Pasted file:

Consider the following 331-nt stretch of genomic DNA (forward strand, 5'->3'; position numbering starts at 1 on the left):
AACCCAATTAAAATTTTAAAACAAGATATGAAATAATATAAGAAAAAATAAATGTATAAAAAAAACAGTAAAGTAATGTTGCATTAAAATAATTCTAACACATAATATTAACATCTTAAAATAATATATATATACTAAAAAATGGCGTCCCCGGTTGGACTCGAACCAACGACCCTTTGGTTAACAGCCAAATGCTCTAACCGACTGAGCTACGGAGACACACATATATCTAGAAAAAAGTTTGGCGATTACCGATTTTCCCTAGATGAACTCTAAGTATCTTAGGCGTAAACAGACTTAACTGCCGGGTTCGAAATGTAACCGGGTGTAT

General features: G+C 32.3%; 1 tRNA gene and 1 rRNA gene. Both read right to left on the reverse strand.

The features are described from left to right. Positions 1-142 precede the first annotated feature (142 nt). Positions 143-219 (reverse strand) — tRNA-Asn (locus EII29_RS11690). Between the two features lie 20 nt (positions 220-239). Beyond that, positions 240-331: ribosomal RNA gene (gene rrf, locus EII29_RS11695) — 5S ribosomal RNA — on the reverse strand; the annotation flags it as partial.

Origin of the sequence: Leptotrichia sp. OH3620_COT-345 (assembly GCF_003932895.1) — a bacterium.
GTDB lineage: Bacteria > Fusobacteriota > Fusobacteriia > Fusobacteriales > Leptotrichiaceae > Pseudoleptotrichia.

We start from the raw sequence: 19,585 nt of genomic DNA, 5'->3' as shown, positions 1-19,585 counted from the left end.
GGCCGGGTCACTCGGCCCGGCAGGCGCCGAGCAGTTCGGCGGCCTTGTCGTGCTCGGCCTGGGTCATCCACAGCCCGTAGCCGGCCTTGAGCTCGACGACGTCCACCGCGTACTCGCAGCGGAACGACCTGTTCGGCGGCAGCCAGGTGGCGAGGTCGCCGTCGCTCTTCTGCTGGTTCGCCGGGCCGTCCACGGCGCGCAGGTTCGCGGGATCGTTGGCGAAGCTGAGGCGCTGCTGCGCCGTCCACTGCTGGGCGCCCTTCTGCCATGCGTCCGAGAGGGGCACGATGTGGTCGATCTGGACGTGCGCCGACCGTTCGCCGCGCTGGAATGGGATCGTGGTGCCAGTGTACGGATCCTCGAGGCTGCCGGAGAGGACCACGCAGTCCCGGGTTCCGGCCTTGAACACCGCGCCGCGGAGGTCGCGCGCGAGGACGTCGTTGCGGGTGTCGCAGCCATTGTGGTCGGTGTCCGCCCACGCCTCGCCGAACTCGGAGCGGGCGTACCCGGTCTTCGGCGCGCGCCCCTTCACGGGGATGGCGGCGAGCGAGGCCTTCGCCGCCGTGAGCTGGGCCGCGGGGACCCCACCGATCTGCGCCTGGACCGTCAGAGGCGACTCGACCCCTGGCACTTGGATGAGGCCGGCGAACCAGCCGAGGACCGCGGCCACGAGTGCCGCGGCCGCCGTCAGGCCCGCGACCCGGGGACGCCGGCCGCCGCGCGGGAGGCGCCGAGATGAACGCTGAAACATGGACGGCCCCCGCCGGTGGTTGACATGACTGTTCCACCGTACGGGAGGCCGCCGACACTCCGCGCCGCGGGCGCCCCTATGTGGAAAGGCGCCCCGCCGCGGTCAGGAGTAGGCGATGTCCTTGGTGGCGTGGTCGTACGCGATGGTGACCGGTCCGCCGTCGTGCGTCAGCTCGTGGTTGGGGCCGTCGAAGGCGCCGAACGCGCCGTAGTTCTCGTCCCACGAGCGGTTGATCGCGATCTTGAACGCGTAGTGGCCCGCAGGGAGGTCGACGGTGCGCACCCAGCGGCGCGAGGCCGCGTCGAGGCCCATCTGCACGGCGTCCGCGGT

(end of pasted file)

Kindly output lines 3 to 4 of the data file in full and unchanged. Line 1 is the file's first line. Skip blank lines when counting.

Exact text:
General features: G+C 32.3%; 1 tRNA gene and 1 rRNA gene. Both read right to left on the reverse strand.

The features are described from left to right. Positions 1-142 precede the first annotated feature (142 nt). Positions 143-219 (reverse strand) — tRNA-Asn (locus EII29_RS11690). Between the two features lie 20 nt (positions 220-239). Beyond that, positions 240-331: ribosomal RNA gene (gene rrf, locus EII29_RS11695) — 5S ribosomal RNA — on the reverse strand; the annotation flags it as partial.